LIGHTS’ ‘Little Machines’: Album Review

If there’s any artist who’s proven that you don’t necessarily need all the frills and tricks to have have a continuous career, it’s LIGHTS. From the moment she dropped her self-titled EP in 2008 and caught the attention of clothing retailer Old Navy, LIGHTS’ light and airy vocals, spacey melodies and honest lyrics drew fans from all over the world and forged the way for her debut album The Listening in 2008 and 2011’s sophomore effort Siberia.Now she’s back with her third LP Little Machines (out today, ), which LIGHTS recently told us was her best work yet. After looking at the progression over the past six years, it’s not that hard to agree. The album not only gives her devoted fans a lot of the sounds that made them fall for her in the first place, it also contains various nuances that show her growth and maturity. Sure, she’s still in her 20s (27 to be exact). But now that’s not only married and a mom, LIGHTS has clearly gone through a number of experiences that inspired songs that can appeal to an older audience as well.

The first track she dropped from the LP is “Portal.” Probably still inspired by her efforts to do a stripped-down version of her very plugged-in Siberia, “Portal,” also the song that kicks off the album itself, is built on one chord. While that seems like she’s going the easy route, doing this makes the listener focus on the lyrics and emotion coming out of the song. Written and produced by solely by her, it’s easy to see why she decided to use this track to reintroduce herself into the world. The intentional restraint in the instrumentals forces us to see a deeper side of LIGHTS on this ballad.

Since she’s known for her more upbeat and dancey music, LIGHTS’ following pre-album releases were “Running with the Boys” and “Up We Go,” ones that take us on a musical ride that picks up speed as you go through the first three tracks in order. “Running with the Boys,” produced with Drew Pearson of Katy Perry and OneRepublic fame, has more of a radio-friendly pop vibe. “Up We Go,” while still pop, is much more an anthem that has some edge with a hard drum beat. This track reunites her with longtime producer and collaborator Thomas Salter.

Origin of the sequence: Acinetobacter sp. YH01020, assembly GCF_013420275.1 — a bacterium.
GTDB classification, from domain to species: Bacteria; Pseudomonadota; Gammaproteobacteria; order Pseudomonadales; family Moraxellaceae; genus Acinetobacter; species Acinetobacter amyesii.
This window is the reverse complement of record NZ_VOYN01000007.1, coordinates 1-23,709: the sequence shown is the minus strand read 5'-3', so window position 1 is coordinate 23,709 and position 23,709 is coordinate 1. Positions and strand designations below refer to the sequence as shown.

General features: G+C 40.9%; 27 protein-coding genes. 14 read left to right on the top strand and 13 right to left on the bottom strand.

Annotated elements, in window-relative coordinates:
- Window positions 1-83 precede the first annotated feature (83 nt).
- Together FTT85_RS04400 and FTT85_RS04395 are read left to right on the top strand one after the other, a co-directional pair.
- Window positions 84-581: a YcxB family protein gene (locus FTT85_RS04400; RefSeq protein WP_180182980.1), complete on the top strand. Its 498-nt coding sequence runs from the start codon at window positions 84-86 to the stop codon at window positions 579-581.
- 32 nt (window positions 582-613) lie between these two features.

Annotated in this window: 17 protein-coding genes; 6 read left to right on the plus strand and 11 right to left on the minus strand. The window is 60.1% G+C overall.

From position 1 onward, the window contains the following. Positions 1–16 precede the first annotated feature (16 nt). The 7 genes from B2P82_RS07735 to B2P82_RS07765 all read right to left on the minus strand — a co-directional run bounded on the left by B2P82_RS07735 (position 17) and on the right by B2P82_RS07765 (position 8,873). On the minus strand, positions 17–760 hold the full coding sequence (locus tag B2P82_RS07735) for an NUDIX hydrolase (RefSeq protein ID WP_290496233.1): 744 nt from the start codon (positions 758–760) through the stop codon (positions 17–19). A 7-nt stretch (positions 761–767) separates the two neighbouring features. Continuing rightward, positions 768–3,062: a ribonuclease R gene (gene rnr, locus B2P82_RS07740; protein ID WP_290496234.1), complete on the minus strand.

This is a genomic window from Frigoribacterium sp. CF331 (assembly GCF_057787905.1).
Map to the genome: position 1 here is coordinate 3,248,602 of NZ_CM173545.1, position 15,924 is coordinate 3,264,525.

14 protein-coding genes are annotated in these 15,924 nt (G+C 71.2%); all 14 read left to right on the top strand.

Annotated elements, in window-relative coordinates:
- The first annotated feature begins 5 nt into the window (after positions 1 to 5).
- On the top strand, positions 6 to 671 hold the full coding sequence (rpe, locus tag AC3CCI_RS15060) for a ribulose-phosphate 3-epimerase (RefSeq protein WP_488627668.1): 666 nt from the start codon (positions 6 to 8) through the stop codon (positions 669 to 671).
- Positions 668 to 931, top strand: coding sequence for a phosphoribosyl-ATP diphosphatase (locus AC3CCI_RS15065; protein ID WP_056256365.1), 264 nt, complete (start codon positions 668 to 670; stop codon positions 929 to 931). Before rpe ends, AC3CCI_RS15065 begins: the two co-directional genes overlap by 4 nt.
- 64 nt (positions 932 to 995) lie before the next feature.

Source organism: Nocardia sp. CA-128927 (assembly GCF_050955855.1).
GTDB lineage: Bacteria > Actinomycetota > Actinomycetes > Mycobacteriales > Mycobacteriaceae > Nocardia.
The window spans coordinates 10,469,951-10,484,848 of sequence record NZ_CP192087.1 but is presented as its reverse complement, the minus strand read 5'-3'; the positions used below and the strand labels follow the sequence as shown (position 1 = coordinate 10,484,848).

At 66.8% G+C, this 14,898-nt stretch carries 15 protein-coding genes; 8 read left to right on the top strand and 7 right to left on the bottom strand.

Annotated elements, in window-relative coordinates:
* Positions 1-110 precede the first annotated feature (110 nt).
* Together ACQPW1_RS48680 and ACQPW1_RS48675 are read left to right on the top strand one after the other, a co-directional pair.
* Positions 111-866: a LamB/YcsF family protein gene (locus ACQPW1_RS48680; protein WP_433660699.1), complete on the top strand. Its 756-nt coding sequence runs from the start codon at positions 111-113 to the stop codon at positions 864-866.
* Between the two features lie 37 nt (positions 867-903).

If there’s one theme that’s consistent throughout the album, it’s the idea of always being on the move. “Same Sea” delves into the relationship between two people who may not always be together but will travel where they need to go to keep it working. Meanwhile “Speeding” is another kind of movement where LIGHTS has a goal in mind, and nothing will stop her from getting to that. That idea also rings true in “How We Do It,’ a positive anthem that can easily be associated with the state that LIGHTS is in right now. Need proof? Just check out all the adorable family pics on her Instagram.

If there are two songs that are reminiscent of the synth-heavy sounds she brought out in her early days, they’re “Meteorites” and “Muscle Memory.” Although it’s clear LIGHTS has grown up, it doesn’t mean she has to put that synthesizer away. “Oil And Water,” on the other hand, sounds the least like LIGHTS. The layered vocals on the chorus, the heavy yet slow down beats and the overall gloomy nature of the song seem a bit out of character.

Little Machines ends with “Don’t Go Home Without Me,” another track she wrote and produced herself. After listening to the lyrics, it’s clear that it’s her love letter to her hubby, which is a sweet ending to this third album.

While LIGHTS can be easily written off as another indie-minded pop artist, Little Machines underscores her dynamic growth. That, of course, is only apparent if this style is actually your cup of tea. It’s safe to say that LIGHTS’ sound isn’t for everyone. But for those who have drank from her fountain and are hooked will appreciate this labor of love, and will look forward to seeing it live.

Future Singles: “Speeding” followed by “How We Do It.”

Full Disclosure: When The Listening and 2013’s Siberia (Acoustic) came together, Little Machines became their love child. LIGHTS kept the electronically based space melodies, and her restraint and ability to simplify proves that the singer has graduated into a new musical stage.

Idolator Score: 4/5

— Emily Tan

Tags: ,